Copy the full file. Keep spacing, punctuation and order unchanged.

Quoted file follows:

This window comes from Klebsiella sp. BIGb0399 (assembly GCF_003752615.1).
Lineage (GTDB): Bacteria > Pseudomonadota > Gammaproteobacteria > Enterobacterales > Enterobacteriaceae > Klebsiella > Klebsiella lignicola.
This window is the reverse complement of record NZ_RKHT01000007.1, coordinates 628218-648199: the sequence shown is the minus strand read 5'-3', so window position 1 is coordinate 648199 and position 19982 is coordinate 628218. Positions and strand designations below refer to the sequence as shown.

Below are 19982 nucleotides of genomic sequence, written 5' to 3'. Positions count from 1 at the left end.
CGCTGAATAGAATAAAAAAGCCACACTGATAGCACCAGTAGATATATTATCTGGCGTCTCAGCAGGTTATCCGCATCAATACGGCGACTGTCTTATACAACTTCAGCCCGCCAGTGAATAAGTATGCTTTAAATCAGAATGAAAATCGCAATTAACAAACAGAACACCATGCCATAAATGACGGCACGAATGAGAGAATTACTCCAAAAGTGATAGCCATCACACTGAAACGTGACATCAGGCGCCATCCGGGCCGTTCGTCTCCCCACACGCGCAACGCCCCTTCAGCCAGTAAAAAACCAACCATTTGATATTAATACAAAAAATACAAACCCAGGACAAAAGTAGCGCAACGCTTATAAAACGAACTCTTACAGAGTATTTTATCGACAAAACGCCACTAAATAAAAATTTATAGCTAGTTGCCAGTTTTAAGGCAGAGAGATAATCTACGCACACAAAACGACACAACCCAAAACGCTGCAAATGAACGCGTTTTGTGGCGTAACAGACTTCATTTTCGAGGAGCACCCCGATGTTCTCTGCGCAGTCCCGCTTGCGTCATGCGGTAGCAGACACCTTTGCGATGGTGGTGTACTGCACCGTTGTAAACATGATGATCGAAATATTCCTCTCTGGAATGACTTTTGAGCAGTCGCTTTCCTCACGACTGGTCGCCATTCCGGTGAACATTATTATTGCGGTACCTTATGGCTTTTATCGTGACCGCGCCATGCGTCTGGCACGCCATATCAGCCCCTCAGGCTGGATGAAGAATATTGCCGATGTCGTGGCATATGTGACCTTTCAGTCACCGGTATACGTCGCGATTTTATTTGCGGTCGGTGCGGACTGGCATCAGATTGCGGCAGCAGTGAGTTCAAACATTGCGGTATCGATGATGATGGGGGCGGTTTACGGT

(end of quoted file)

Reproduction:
This window comes from Klebsiella sp. BIGb0399 (assembly GCF_003752615.1).
Lineage (GTDB): Bacteria > Pseudomonadota > Gammaproteobacteria > Enterobacterales > Enterobacteriaceae > Klebsiella > Klebsiella lignicola.
This window is the reverse complement of record NZ_RKHT01000007.1, coordinates 628218-648199: the sequence shown is the minus strand read 5'-3', so window position 1 is coordinate 648199 and position 19982 is coordinate 628218. Positions and strand designations below refer to the sequence as shown.

Below are 19982 nucleotides of genomic sequence, written 5' to 3'. Positions count from 1 at the left end.
CGCTGAATAGAATAAAAAAGCCACACTGATAGCACCAGTAGATATATTATCTGGCGTCTCAGCAGGTTATCCGCATCAATACGGCGACTGTCTTATACAACTTCAGCCCGCCAGTGAATAAGTATGCTTTAAATCAGAATGAAAATCGCAATTAACAAACAGAACACCATGCCATAAATGACGGCACGAATGAGAGAATTACTCCAAAAGTGATAGCCATCACACTGAAACGTGACATCAGGCGCCATCCGGGCCGTTCGTCTCCCCACACGCGCAACGCCCCTTCAGCCAGTAAAAAACCAACCATTTGATATTAATACAAAAAATACAAACCCAGGACAAAAGTAGCGCAACGCTTATAAAACGAACTCTTACAGAGTATTTTATCGACAAAACGCCACTAAATAAAAATTTATAGCTAGTTGCCAGTTTTAAGGCAGAGAGATAATCTACGCACACAAAACGACACAACCCAAAACGCTGCAAATGAACGCGTTTTGTGGCGTAACAGACTTCATTTTCGAGGAGCACCCCGATGTTCTCTGCGCAGTCCCGCTTGCGTCATGCGGTAGCAGACACCTTTGCGATGGTGGTGTACTGCACCGTTGTAAACATGATGATCGAAATATTCCTCTCTGGAATGACTTTTGAGCAGTCGCTTTCCTCACGACTGGTCGCCATTCCGGTGAACATTATTATTGCGGTACCTTATGGCTTTTATCGTGACCGCGCCATGCGTCTGGCACGCCATATCAGCCCCTCAGGCTGGATGAAGAATATTGCCGATGTCGTGGCATATGTGACCTTTCAGTCACCGGTATACGTCGCGATTTTATTTGCGGTCGGTGCGGACTGGCATCAGATTGCGGCAGCAGTGAGTTCAAACATTGCGGTATCGATGATGATGGGGGCGGTTTACGGT